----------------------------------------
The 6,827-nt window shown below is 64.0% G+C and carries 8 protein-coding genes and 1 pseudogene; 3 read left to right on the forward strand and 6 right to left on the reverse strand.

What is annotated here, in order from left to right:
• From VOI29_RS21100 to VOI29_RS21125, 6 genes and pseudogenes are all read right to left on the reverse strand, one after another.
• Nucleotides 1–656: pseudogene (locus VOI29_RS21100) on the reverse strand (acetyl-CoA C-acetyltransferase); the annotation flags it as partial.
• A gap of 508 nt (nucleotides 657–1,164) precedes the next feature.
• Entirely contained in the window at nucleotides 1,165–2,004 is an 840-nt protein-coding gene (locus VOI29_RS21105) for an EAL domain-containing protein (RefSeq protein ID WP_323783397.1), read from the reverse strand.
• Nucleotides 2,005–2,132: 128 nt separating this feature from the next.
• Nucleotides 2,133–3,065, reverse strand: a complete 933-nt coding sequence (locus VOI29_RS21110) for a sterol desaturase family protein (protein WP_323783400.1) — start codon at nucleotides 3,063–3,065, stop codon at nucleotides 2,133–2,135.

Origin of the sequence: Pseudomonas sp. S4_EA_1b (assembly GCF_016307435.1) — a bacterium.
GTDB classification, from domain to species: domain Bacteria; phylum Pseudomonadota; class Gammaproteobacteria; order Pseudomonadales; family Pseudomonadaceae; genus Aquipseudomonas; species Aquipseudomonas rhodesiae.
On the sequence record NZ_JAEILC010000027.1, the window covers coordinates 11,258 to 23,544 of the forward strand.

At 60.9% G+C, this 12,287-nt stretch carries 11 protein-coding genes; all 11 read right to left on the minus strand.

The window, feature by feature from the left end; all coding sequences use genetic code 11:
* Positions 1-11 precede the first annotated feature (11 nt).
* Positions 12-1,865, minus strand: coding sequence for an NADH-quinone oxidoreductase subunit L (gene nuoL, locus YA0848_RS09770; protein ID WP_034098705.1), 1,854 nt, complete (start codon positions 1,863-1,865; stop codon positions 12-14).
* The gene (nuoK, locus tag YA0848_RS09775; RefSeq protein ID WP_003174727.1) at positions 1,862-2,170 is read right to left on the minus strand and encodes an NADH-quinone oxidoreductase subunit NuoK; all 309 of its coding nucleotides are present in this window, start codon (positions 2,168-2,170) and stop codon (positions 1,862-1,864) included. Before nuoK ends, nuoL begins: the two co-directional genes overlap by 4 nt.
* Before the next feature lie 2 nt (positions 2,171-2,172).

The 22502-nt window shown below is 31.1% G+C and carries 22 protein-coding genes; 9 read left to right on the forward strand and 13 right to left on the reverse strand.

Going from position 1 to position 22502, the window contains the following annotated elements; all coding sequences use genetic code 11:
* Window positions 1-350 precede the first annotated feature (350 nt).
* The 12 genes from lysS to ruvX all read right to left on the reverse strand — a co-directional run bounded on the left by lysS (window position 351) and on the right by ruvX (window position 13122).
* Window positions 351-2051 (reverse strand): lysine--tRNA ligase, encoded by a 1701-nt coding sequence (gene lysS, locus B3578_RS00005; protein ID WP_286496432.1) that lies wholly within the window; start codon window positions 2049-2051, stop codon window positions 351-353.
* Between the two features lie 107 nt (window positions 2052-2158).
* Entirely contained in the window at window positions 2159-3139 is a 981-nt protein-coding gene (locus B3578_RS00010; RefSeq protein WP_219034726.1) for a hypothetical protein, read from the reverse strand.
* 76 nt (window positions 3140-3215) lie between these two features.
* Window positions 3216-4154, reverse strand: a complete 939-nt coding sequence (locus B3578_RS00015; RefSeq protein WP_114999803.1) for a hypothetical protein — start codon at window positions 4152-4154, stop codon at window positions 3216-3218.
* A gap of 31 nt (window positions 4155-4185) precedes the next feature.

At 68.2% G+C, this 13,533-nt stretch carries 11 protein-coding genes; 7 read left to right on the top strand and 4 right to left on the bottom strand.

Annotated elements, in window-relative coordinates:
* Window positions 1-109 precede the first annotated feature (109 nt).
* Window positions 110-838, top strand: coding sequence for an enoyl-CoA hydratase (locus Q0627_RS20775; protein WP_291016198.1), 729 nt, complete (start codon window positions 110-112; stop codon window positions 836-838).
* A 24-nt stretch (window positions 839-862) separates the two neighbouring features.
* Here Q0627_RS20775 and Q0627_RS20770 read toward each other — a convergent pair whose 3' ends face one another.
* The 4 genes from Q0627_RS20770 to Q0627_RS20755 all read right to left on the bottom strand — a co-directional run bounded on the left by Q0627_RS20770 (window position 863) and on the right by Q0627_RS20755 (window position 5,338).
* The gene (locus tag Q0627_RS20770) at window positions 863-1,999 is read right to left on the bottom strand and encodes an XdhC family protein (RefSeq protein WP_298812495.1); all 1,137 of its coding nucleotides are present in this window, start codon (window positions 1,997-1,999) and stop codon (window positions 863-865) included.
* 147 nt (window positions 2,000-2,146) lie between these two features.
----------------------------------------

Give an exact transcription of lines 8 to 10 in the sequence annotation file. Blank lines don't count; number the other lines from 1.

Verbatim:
• Nucleotides 2,133–3,065, reverse strand: a complete 933-nt coding sequence (locus VOI29_RS21110) for a sterol desaturase family protein (protein WP_323783400.1) — start codon at nucleotides 3,063–3,065, stop codon at nucleotides 2,133–2,135.

Origin of the sequence: Pseudomonas sp. S4_EA_1b (assembly GCF_016307435.1) — a bacterium.
GTDB classification, from domain to species: domain Bacteria; phylum Pseudomonadota; class Gammaproteobacteria; order Pseudomonadales; family Pseudomonadaceae; genus Aquipseudomonas; species Aquipseudomonas rhodesiae.